Elixir Sigils - Elixir

What are Sigils in Elixir?

This chapter will give you detailed description of sigils, which is a mechanism to work with textual representations. Sigils start with tilde (~) character followed by a letter (which identifies the sigil) and then a delimiter; optionally, modifiers can be added after the final delimiter.

Regex

Regexes are sigils. Let’s take an example to see how we can use regex in Elixir.

While running above program, it produces following result:

Sigils support 8 different delimiters:

Reason behind supporting different delimiters is that different delimiters can be more suited for different sigils. For example, using parentheses for regular expressions can be a confusing choice as they get mixed with the parentheses inside regex. However, parentheses is easy for other sigils.

Elixir supports Perl compatible regexes and also support modifiers.

Strings, Char lists and Word lists

Other than regexes, Elixir has 3 more in built sigils. Let’s have a look at them.

Strings

~s sigil is used to generate strings, like double quotes are. ~s sigil is useful, for example, when a string contains both double and single quotes:

This sigil generates strings. While running the above program, it produces following result:

Char Lists

~c sigil is used to generate char lists:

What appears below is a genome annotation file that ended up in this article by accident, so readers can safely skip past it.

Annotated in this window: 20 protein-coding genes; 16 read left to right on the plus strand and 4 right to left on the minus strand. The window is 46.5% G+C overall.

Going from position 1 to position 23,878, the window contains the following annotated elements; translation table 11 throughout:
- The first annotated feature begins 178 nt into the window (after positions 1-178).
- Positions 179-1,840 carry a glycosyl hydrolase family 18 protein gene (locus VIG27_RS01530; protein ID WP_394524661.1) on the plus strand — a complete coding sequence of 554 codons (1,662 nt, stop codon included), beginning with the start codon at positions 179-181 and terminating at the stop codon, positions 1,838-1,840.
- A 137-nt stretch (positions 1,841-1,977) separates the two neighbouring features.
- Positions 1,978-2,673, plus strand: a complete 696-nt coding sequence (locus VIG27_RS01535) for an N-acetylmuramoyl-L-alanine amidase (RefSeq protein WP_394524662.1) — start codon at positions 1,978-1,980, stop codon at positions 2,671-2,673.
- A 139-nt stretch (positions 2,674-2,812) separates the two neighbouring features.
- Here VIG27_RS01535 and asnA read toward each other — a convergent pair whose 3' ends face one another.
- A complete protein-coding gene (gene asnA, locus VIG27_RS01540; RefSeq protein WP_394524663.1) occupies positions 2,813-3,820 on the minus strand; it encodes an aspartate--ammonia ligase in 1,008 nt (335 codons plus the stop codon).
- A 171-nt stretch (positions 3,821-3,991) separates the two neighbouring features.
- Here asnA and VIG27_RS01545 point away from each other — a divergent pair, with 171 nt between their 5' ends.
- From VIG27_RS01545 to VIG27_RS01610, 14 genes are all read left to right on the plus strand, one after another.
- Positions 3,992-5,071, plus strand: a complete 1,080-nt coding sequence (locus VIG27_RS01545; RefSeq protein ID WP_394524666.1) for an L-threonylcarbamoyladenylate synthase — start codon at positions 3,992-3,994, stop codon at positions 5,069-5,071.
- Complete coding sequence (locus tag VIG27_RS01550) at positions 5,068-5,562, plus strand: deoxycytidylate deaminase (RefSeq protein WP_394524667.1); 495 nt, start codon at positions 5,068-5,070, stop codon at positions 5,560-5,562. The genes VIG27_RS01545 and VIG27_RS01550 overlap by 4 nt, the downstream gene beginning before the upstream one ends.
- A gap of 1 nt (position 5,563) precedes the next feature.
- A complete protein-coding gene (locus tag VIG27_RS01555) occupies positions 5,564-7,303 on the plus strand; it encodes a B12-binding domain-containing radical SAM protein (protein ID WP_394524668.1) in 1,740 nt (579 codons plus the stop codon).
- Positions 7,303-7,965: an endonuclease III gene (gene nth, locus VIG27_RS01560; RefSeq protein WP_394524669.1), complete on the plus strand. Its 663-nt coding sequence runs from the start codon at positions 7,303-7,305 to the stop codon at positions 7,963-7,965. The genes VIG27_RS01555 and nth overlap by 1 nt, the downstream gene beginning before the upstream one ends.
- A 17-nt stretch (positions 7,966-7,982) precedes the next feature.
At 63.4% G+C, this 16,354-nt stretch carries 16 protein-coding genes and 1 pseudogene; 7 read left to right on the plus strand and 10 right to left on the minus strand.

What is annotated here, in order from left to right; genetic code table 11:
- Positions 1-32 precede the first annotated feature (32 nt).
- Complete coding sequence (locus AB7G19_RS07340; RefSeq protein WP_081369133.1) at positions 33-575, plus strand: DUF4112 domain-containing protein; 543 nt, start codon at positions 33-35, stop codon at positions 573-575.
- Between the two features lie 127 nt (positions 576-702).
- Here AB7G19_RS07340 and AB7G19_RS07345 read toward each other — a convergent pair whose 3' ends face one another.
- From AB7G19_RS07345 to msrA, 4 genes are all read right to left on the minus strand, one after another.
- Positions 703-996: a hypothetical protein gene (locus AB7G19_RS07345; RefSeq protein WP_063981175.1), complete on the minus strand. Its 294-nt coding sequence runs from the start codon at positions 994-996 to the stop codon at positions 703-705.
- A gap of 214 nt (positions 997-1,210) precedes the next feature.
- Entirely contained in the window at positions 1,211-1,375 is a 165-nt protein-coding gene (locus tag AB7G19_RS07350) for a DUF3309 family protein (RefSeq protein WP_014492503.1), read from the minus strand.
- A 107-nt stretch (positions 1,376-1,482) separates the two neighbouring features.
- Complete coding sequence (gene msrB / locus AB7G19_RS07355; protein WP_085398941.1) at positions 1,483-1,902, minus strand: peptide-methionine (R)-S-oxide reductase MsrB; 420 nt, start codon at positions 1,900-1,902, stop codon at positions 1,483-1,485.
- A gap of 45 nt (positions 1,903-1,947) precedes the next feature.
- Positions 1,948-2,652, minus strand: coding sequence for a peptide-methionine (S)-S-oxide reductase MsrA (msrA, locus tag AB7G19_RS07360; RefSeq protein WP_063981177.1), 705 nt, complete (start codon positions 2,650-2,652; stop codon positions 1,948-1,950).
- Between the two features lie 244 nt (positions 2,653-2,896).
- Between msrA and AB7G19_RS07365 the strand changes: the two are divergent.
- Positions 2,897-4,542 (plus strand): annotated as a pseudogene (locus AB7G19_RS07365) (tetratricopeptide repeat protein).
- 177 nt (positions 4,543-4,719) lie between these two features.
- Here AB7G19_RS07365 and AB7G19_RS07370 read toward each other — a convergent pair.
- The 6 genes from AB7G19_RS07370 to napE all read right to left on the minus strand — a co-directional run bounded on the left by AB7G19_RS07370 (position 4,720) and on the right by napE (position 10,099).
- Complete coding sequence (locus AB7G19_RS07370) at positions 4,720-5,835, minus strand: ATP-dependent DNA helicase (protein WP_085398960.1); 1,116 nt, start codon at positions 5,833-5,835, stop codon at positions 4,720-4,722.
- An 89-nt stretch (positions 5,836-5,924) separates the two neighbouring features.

While running the above program, it produces following result:

Word lists

~w sigil is used for generating lists of words (words are just regular strings). Inside of ~w sigil, words are separated by whitespace.

While running the above program, it produces following result:

~w sigil also accepts c, s and a modifiers (for char lists, strings and atoms, respectively), which specify the data type of the elements of the resulting list:

While running the above program, it produces following result:

Interpolation and escaping in sigils

In addition to lowercase sigils, Elixir also supports uppercase sigils to deal with escaping characters and interpolation. While both ~s and ~S return strings, former allows escape codes and interpolation while the latter does not. Let’s look at an example:

Custom Sigils

You can easily create our own custom sigils. In this example, we will create a sigil to convert a string to uppercase.

While running the above program, it produces following result:

First we define a module called CustomSigil and within that module, we will creat a function called sigil_u. As there is no existing ~u sigil in the existing sigil space, we will use it. _u indicates that we wish to use u as the character after the tilde. Function definition should take two arguments, an input and a list.

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